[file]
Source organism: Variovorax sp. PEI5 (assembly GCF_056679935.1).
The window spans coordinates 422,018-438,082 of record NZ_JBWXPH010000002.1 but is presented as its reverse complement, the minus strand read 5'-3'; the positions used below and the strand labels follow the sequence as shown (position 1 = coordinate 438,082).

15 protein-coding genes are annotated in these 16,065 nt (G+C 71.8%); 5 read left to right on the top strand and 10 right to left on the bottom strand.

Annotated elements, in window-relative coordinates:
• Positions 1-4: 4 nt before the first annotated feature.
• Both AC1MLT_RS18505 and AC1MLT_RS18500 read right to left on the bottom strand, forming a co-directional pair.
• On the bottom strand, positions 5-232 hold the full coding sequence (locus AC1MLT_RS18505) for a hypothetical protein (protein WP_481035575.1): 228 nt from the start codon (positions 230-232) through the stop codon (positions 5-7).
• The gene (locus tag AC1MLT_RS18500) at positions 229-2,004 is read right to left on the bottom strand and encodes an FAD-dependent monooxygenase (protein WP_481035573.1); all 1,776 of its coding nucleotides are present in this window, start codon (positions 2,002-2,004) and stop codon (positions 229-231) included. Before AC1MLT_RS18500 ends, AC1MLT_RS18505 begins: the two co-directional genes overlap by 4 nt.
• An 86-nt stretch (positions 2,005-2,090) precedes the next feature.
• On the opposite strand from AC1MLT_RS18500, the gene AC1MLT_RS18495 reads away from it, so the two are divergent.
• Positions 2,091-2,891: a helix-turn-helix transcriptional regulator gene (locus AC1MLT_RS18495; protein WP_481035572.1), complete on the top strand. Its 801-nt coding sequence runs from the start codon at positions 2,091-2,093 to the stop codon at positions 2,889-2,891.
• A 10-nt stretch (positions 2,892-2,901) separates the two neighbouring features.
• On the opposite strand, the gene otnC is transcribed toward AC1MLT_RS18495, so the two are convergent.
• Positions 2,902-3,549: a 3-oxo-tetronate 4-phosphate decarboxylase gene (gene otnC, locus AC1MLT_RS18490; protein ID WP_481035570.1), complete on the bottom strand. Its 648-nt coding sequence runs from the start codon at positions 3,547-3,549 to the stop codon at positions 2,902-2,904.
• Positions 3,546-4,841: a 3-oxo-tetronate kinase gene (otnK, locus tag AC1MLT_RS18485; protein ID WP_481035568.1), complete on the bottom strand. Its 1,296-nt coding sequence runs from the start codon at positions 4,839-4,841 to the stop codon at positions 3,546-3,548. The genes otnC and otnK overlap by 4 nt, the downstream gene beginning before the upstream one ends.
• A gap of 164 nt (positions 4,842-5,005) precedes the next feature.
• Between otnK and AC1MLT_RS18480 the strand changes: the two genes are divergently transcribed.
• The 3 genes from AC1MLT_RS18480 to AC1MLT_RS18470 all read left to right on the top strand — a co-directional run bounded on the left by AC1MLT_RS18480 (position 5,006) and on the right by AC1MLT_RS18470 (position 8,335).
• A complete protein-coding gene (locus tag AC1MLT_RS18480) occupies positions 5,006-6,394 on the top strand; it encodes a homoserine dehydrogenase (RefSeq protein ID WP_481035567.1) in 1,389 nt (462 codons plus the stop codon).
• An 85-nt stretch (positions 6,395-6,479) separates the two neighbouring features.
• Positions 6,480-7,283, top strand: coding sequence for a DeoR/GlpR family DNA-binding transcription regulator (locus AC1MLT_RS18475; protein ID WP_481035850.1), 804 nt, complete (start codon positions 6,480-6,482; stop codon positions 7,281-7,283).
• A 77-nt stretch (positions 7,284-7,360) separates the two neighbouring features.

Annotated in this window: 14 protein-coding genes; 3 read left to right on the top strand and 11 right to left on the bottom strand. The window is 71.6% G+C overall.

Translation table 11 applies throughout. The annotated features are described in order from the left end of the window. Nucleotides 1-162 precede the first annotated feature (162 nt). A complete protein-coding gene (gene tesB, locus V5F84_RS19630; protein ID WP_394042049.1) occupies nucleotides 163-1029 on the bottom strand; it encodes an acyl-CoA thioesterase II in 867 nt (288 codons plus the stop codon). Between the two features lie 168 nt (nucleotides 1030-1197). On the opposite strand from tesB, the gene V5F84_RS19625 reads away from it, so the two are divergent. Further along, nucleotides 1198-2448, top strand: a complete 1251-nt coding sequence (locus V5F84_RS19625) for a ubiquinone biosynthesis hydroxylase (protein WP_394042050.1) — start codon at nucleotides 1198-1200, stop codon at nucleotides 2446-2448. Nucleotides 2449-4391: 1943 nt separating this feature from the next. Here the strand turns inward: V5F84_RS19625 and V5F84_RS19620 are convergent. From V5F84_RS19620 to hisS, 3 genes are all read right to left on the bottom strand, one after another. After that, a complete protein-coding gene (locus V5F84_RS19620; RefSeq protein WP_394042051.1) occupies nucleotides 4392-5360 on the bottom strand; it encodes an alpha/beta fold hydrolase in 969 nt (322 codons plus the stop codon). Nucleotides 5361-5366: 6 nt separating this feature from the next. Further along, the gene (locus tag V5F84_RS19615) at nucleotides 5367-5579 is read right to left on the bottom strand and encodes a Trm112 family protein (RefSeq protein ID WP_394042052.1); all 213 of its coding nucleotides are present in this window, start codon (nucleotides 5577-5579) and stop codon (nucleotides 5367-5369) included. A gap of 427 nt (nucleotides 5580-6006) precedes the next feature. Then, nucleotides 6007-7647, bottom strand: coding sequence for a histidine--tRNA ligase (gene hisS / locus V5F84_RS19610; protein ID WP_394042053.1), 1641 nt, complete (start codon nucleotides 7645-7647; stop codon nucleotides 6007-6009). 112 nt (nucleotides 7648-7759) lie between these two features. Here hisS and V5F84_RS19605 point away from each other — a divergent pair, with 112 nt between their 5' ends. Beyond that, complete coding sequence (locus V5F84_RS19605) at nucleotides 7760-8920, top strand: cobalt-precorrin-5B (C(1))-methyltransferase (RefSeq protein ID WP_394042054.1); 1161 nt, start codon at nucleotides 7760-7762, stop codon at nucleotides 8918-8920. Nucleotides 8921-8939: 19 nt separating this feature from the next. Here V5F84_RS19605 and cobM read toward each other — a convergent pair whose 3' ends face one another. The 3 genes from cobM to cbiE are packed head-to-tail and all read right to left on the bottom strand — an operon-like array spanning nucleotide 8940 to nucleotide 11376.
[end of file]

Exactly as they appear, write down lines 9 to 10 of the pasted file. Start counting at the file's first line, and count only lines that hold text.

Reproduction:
• An 86-nt stretch (positions 2,005-2,090) precedes the next feature.
• On the opposite strand from AC1MLT_RS18500, the gene AC1MLT_RS18495 reads away from it, so the two are divergent.